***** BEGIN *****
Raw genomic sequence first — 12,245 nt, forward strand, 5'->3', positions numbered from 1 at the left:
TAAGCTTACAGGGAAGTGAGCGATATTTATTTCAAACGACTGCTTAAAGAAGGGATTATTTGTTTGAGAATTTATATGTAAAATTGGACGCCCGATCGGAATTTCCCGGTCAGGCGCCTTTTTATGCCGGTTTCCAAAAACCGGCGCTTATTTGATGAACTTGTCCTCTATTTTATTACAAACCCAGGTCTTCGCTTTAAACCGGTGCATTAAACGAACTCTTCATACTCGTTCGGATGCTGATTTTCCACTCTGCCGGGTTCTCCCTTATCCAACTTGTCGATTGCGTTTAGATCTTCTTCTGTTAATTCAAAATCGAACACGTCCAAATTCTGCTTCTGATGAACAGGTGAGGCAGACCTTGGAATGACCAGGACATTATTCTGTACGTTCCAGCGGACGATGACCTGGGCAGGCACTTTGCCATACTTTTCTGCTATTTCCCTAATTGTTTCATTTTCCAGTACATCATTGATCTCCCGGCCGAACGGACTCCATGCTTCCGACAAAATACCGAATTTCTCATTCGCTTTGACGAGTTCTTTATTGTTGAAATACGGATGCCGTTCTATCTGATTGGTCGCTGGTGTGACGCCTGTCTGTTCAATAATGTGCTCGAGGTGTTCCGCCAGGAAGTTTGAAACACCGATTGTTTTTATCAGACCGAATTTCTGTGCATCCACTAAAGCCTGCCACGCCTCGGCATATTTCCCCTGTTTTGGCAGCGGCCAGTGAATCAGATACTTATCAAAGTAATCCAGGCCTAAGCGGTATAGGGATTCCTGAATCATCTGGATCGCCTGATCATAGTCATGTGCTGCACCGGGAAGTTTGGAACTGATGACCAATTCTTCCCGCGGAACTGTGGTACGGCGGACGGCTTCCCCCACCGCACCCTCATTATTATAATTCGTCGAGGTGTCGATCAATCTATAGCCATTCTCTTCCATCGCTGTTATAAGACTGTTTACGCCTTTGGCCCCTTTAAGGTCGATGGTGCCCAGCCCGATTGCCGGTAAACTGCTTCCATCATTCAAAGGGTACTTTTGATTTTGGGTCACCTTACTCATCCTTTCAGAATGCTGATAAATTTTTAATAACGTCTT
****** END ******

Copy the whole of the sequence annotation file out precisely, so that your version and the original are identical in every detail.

Raw genomic sequence first — 12,245 nt, forward strand, 5'->3', positions numbered from 1 at the left:
TAAGCTTACAGGGAAGTGAGCGATATTTATTTCAAACGACTGCTTAAAGAAGGGATTATTTGTTTGAGAATTTATATGTAAAATTGGACGCCCGATCGGAATTTCCCGGTCAGGCGCCTTTTTATGCCGGTTTCCAAAAACCGGCGCTTATTTGATGAACTTGTCCTCTATTTTATTACAAACCCAGGTCTTCGCTTTAAACCGGTGCATTAAACGAACTCTTCATACTCGTTCGGATGCTGATTTTCCACTCTGCCGGGTTCTCCCTTATCCAACTTGTCGATTGCGTTTAGATCTTCTTCTGTTAATTCAAAATCGAACACGTCCAAATTCTGCTTCTGATGAACAGGTGAGGCAGACCTTGGAATGACCAGGACATTATTCTGTACGTTCCAGCGGACGATGACCTGGGCAGGCACTTTGCCATACTTTTCTGCTATTTCCCTAATTGTTTCATTTTCCAGTACATCATTGATCTCCCGGCCGAACGGACTCCATGCTTCCGACAAAATACCGAATTTCTCATTCGCTTTGACGAGTTCTTTATTGTTGAAATACGGATGCCGTTCTATCTGATTGGTCGCTGGTGTGACGCCTGTCTGTTCAATAATGTGCTCGAGGTGTTCCGCCAGGAAGTTTGAAACACCGATTGTTTTTATCAGACCGAATTTCTGTGCATCCACTAAAGCCTGCCACGCCTCGGCATATTTCCCCTGTTTTGGCAGCGGCCAGTGAATCAGATACTTATCAAAGTAATCCAGGCCTAAGCGGTATAGGGATTCCTGAATCATCTGGATCGCCTGATCATAGTCATGTGCTGCACCGGGAAGTTTGGAACTGATGACCAATTCTTCCCGCGGAACTGTGGTACGGCGGACGGCTTCCCCCACCGCACCCTCATTATTATAATTCGTCGAGGTGTCGATCAATCTATAGCCATTCTCTTCCATCGCTGTTATAAGACTGTTTACGCCTTTGGCCCCTTTAAGGTCGATGGTGCCCAGCCCGATTGCCGGTAAACTGCTTCCATCATTCAAAGGGTACTTTTGATTTTGGGTCACCTTACTCATCCTTTCAGAATGCTGATAAATTTTTAATAACGTCTT